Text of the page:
Four-Handed Illusions Romances an Intimate Audience with Inclusive Magic (5 stars)
by Johnny Monsarrat
Boston has only two regular magic shows, and Joel Acevedo and Steve Kradolfer star in them both. Joel is an MIT engineer of Puerto Rican heritage whose been a ‘Professor of Magic’ in Spain. Steve’s clients include The Red Sox and David Copperfield, and was a founding producer of The Mystery Lounge, the weekly magic show at The Comedy Studio above The Hong Kong in Harvard Square, which I reviewed last month.
When I was a child, my father took me to Disneyland and said we could go to The Magic Castle, the restricted club for magicians where the best of the best perform. Then I was traumatically disappointed to learn that it was closed to children. We didn’t go and I never tried to return.
For the last almost three years, Joel and Steve have brought that club style to Boston. Their show is set in the library room at the Hampshire House, an upscale club with dark wood paneling and bookshelves, where you are asked to dress in cocktail attire to attend. Even though the books were clearly chosen for their look rather than their contents, it’s an effect that works. You feel part of a secret society, and the audience of only 40 people is small enough that each member of the audience can engage with the magicians while they perform. About half of us got called up as volunteers to directly participate, and the last trick involved us all (from out seats). Alcohol is served, with a reception beforehand and intermission in the middle of the show, and the venue is sadly also for adults only, but it’s a genuine Event with a capital ‘E’. Mostly groups kept to themselves instead of mingling with strangers.
Although you will see some illusions you have seen before, others are novel. I have to admit that I cheated a bit as an audience member. Instead of making eye contact, or looking where I was directed to look, I spent the entire show watching their hands like a hawk and saw nothing. Their sleight-of-hand is that good. Several times that I involuntarily gasped and silently berated myself for missing whatever switcheroo had happened. Everyone has to blink sometimes. It’s only human.
After the show and people were filing out, I also cheated by surreptitiously picking a prop they had left lying around that I was certain was gimmicked in some way. It was not. I’m pretty sure these guys have hollow hands or maybe a third arm or something. Or it’s all done with mirrors and lasers.
Throughout the show, which is substantial, Joel and Steve speak directly in plain language without pretension. Their acts are tailored to welcome you to the inner circle. It’s as though Joel and Steve are friends showing off, instead of taking on the “powerful” and more distant persona that some magicians put on.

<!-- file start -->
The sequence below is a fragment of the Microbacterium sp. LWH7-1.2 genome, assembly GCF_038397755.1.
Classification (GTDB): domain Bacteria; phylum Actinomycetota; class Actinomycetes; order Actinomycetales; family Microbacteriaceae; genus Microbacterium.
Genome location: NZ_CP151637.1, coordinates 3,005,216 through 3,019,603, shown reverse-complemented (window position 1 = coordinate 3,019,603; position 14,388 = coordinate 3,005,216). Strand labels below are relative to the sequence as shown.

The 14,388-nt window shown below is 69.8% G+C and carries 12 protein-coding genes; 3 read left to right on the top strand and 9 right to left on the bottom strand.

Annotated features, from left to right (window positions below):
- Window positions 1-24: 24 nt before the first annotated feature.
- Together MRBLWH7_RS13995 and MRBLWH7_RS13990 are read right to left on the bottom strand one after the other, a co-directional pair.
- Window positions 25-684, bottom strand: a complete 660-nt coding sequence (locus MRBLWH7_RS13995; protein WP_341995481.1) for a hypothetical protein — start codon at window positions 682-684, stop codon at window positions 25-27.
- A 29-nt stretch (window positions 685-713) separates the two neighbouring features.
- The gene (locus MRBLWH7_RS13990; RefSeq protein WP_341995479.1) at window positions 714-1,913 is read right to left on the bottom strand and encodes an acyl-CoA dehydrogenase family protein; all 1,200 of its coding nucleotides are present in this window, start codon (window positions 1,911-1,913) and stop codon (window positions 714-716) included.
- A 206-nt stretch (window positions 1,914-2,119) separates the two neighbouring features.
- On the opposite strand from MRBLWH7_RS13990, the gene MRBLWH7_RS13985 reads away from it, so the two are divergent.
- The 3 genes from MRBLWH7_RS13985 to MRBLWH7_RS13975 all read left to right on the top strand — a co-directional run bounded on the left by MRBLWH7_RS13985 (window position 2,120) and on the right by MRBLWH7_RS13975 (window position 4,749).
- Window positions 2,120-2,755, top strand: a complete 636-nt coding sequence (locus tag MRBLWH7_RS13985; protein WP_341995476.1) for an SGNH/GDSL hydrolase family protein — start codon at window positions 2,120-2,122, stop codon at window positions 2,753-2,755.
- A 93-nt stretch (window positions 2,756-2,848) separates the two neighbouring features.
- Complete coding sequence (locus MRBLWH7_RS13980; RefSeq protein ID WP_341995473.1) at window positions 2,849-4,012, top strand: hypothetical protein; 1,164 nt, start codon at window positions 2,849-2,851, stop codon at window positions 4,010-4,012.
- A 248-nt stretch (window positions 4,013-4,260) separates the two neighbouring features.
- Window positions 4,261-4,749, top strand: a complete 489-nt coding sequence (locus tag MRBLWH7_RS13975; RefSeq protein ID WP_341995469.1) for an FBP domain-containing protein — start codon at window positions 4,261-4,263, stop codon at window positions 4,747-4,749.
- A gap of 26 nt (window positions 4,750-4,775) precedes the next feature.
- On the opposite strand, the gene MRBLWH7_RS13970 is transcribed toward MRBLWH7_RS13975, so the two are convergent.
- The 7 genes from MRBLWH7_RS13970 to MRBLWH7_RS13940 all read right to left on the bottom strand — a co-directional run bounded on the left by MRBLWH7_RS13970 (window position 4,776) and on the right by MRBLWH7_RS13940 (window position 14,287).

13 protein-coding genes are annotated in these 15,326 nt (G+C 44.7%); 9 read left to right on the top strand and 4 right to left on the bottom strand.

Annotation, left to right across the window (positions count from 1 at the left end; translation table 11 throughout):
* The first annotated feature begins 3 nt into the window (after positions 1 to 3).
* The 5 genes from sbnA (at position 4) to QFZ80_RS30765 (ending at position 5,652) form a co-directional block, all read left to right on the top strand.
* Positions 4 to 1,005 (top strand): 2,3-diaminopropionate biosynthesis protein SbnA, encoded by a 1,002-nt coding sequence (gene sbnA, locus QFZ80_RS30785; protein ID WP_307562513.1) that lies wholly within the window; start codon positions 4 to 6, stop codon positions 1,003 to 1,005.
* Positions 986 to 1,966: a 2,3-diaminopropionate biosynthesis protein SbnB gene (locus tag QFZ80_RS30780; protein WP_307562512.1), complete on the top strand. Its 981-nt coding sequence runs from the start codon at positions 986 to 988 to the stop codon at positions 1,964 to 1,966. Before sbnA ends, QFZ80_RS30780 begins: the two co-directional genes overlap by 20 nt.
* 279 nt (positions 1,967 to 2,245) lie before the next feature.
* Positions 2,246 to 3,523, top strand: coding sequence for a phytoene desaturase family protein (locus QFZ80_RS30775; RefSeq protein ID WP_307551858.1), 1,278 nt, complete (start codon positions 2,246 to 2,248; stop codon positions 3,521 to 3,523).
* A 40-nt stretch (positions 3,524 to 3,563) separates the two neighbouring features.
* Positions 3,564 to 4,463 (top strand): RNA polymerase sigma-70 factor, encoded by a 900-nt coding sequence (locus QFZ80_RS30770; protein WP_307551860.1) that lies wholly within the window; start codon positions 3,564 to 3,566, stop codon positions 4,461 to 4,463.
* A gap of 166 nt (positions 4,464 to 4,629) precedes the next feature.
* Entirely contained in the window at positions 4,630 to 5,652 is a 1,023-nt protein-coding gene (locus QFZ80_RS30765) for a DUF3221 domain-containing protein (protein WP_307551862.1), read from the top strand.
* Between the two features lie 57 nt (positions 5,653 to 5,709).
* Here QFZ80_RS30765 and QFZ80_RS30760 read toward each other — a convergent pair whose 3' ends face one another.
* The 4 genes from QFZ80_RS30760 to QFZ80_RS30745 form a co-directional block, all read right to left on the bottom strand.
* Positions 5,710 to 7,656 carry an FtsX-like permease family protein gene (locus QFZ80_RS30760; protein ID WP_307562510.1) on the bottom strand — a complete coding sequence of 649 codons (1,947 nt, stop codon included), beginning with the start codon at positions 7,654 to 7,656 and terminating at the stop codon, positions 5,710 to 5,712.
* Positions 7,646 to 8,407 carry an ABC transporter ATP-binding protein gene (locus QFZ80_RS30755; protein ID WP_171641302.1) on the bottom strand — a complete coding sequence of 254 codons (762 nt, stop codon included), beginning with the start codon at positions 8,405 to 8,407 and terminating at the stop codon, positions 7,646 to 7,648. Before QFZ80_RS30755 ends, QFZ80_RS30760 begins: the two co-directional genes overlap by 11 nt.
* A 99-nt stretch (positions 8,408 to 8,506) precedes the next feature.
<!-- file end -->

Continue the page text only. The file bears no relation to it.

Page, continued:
The show is laugh out loud hilarious, with both staged and improvisational humor especially from Joel, and the two performers play off of each other but also perform solo, giving each other a break and time to prepare. Afterwards they met and took photos with the audience.
In our media era, we have access to every magician in the world through YouTube. But there’s nothing quite like seeing it live and up close especially in this inclusive way. I got a chance to speak with Joel and Steve after the show.
Events INSIDER: How do you describe your show?
Steve: There’s nothing like this in Boston right now. There’s nowhere to go see an intimate, old school, interactive magic show such as this, in a venue like this.
Events INSIDER: And you keep the audience small.
Joel: It’s small by design. The experience would be much different if it were in a big theatre. You are just feet apart from the spectators. The idea is people are participators, they are collaborators. They define what happens in the plot.
Steve: In one way or another, everybody helps.
Events INSIDER: Where do you get your inspiration from?
Joel: I’ve had teachers, mentors both in Puerto Rico and Spain. One is Juan Tamariz [ of the Escuela de Magia (“School of Magic”) in Spain ], one of the masters of our art. I got to take classes in his school, spend some time with him, and now I’m actually teaching in his school. I go there every summer.
Joel: Of course, what we’re doing here, our kind of magic, is like that. It’s very up close, sleight of hand, can be done surrounded, very intimate, very close to people.
Steve: There are few magic acts that can work in this type of venue, this close, and almost surrounded, and still flourish and thrive. I tend to learn my craft from a collection of very old books of conjuring, studying the masters through the printed page.
Events INSIDER: Have you got a trick that you’re working on, that people should look forward to?
Steve: Yes, it’s constantly involving. There’s a piano in the corner of the room that will be a feature part of future shows.
Joel: I’ll give you a little preview. It’s one of our four-handed pieces, the show is called Four-Handed Illusions because we are two magicians, but we also do things together, four-handed. This is a four-handed piece that involves the piano, Steve here, telepathy with Steve, and spectators from the audience.
Events INSIDER: Thank you.
Four-Handed Illusions performs once a month, at two times on the same day, with the next show June 5, 2016. I am glad to give it five stars! See www.fourhandedillusions.com.